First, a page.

3. Light output, relative

Now let us look at the light output differences between the standard 44 incandescent bulb and the cointaker frosted LED. I have measured using the lux from each subject at both voltages(6.3V and 5.0V). Lux is the SI-standard for measuring illuminance. Since these sources(the incandescent and the LED) are at different places in the x, y, z – plane of a pinball machine, with some being hidden, some being under inserts and all of them being at different distances from the player it would be futile trying to measure the real scalar value of one of these. On top of this, pinball machines are being played in rooms that are lit. This means that the light output from the pinball machine would add almost no light to the room. Therefore, I have chosen to do the measurements of each bulb/LED and voltage in a dark room using a luxmeter at a set distance from the bulb/LED mounted in a 44 socket. Doing this gives me values that are unusable except when looked relative to each other. Here is a graph of the measurements:

As can be seen on the left half of the graph, the luxmeter read 250(no units) for the cointaker frosted LED, and 120(no units) for the 44 incandescent. This shows that the LED has double the output of the incandescent. The same go for the right side of the graph. Again, the LED doubles up. This must mean something when LEDs are used as inserts and you play in a well-lit room.
Possible errors/neglects in the above graph and statements can be that LED doesn’t generally spread the light around as well as incandescents. The lux measurements are made from the front, where the LED is stronger than it is from the sides. However, since it has double the output from the front and the LED is frosted, I will make the bet that the LED is better(higher output) from the sides as well. Keep in mind that colored LEDs take a dive in light ouput! (the same goes for incandescents)

4. Light output comparison between different colors, relative

I have measured the standard frosted LED against its colored counterparts. I wanted to see how much light output is lost to get color. The result are in the graph below. I have included an incandescent as well.

As earlier the numbers means nothing. They are just the numbers from the light measurement at a set distance. Only the comparison is valid. If we look at the white frosted compared to the red frosted, the light output is cut 60%. The other colors are in the same league, with orange being cut by 68%. Still, compared to the incandescent, they are still brighter. But this is very uncertain. In this test, the incandescent are 73% dimmer than the white frosted, but in the earlier test the difference was 50%. This is due to incandescent pinball lamps varying a lot in output. So, whether a colored LED is dimmer or brighter than an incandescent is up to chance or testing each for output.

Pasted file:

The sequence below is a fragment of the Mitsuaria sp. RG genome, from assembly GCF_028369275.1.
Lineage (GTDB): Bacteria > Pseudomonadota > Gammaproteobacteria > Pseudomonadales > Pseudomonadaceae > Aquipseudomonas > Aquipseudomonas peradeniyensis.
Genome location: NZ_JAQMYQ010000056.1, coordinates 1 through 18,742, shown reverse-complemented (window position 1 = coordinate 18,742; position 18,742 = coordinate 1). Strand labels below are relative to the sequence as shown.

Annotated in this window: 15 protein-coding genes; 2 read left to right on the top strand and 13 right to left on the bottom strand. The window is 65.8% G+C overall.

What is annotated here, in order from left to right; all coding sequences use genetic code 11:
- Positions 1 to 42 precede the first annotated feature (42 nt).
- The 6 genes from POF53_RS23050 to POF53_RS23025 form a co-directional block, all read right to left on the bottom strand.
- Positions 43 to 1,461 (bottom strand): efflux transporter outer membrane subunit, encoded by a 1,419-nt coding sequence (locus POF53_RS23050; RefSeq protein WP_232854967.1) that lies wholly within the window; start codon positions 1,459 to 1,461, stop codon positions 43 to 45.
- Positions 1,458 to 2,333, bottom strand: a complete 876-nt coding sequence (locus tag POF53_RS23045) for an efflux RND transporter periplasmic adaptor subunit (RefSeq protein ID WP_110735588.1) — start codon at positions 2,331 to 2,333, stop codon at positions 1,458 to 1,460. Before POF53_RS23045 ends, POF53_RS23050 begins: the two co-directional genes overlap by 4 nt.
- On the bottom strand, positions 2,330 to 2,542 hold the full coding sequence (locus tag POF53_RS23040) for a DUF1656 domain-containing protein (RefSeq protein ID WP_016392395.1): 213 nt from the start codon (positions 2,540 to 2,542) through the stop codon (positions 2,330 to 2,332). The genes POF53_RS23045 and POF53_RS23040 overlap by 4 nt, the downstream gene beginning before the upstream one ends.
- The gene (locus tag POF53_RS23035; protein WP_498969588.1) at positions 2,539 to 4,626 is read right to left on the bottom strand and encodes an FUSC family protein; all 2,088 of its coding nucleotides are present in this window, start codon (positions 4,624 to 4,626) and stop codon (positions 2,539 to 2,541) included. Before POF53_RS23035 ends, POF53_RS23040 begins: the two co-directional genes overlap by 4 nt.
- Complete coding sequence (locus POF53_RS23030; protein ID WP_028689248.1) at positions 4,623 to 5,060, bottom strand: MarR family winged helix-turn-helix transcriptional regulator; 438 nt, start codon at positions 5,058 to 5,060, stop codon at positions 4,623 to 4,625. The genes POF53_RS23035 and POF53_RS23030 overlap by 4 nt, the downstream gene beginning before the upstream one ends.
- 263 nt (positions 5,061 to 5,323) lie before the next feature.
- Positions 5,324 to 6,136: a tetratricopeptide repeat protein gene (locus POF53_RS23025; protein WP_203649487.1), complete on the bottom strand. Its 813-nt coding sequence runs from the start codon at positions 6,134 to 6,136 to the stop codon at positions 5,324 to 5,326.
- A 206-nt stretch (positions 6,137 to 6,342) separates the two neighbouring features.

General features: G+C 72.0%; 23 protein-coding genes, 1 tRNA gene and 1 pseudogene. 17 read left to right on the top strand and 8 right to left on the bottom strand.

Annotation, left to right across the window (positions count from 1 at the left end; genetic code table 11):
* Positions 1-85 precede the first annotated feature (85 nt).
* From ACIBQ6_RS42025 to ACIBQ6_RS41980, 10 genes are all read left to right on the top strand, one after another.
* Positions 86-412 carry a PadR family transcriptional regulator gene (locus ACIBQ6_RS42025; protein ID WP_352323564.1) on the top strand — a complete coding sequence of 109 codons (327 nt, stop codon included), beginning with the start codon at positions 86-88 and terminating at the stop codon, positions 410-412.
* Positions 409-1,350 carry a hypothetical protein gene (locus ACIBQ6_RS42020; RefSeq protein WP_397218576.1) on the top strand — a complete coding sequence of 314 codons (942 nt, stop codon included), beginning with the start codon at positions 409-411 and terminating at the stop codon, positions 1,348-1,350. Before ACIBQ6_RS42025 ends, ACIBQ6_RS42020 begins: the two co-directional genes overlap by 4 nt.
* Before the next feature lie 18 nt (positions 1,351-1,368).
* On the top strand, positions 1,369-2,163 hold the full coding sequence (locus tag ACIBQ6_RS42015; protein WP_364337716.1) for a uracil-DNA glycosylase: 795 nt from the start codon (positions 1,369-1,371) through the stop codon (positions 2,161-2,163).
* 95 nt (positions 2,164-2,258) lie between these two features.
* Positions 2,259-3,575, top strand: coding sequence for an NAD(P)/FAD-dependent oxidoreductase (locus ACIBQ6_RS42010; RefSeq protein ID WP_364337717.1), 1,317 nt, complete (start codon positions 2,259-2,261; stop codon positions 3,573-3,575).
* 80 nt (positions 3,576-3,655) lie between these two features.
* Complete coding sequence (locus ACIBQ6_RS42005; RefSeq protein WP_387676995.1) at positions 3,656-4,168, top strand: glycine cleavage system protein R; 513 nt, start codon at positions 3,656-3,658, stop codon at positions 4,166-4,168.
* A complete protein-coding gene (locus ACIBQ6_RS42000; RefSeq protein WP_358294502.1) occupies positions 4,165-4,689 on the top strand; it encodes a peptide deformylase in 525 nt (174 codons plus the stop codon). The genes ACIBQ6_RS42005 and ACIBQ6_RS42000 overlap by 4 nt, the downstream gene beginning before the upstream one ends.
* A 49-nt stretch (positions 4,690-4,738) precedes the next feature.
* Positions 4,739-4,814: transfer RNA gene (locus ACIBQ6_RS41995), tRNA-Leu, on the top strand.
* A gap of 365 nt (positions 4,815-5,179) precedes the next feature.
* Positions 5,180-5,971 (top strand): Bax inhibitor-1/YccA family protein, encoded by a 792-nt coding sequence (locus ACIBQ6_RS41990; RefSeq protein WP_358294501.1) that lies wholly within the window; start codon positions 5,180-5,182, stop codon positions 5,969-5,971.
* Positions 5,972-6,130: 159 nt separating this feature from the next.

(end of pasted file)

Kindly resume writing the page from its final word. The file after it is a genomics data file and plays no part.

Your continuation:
The first power measurement tests means that a standard incandescent bulb uses 5 times as many amps as the Cointaker LED. They produce way more heat and still only half the light output.

Going LED is sure to decrease heat in the cabinet and go softer on the low-grade connectors found in almost all pinball machines. This will also make the boards run cooler. Not to mention mylar lifting above the insert due to the heat creating gasses from the plastic – which in turn will decrease the size of the insert, which will cause it to sink into the playfield.

I have been entertained watching the slow change in pinball-fans. It started out with them never wanting LEDs in their machines. Then it went to “inserts are OK, but not GI”. Guess where it is going next. Yes, the GI as well. Move faster, pinball-fans! You of all people should push for better tech!

There are no valid reasons not to use LEDs!


Developing for Android

I have just installed the ADK and countless other files. Now I will be able to develop software and games for Android. First of all, I will begin working on a game especially for that platform. I think it will be using the standard touchscreen controls, even though I am very opposed to a control scheme this lacking. I grew up on arcade games and thus I have great trouble with controls that are not razor sharp. Some people have gamepads for their Android devices and others have units like the JXD S7800 or Yinlips which has d-pad, normal buttons and even analog sticks. Still, I wonder how extremely small the total percentage is, compared to the total number of Android users.

A picture of the table setup. Please note the Ducky Shine 4 keyboard. Everybody should have one.

…and a picture of a test-run; small white blocks that disappear when you touch them. Not very interesting, but at least it works.


BaCo v1.4 Bacterial Count Calculator

BaCo v1.4 is available for download. Fixed some problems, and now the result is returned in scientific notation.

BaCo v1.3 is available for download. There are very minor fixes from v1.2, and they will probably go unnoticed by most.

Click here: to download the software.

About BaCo:

This is a project I started with the goal of making bacterial counts as fast as possible. The program is slim, has only one file and only needs the minus-key, number-keys and enter to be used.. Choose your plates, insert values, and you get the bacterial count. You’ll also get the count uncertainty expressed as percentage and +/- # CFU. Project time was 8 hours(v1) + 2 hours(v1.1) + 1 hour(v1.2) + 0 hours(v1.3) + 1 hour(v1.4) = 12 hours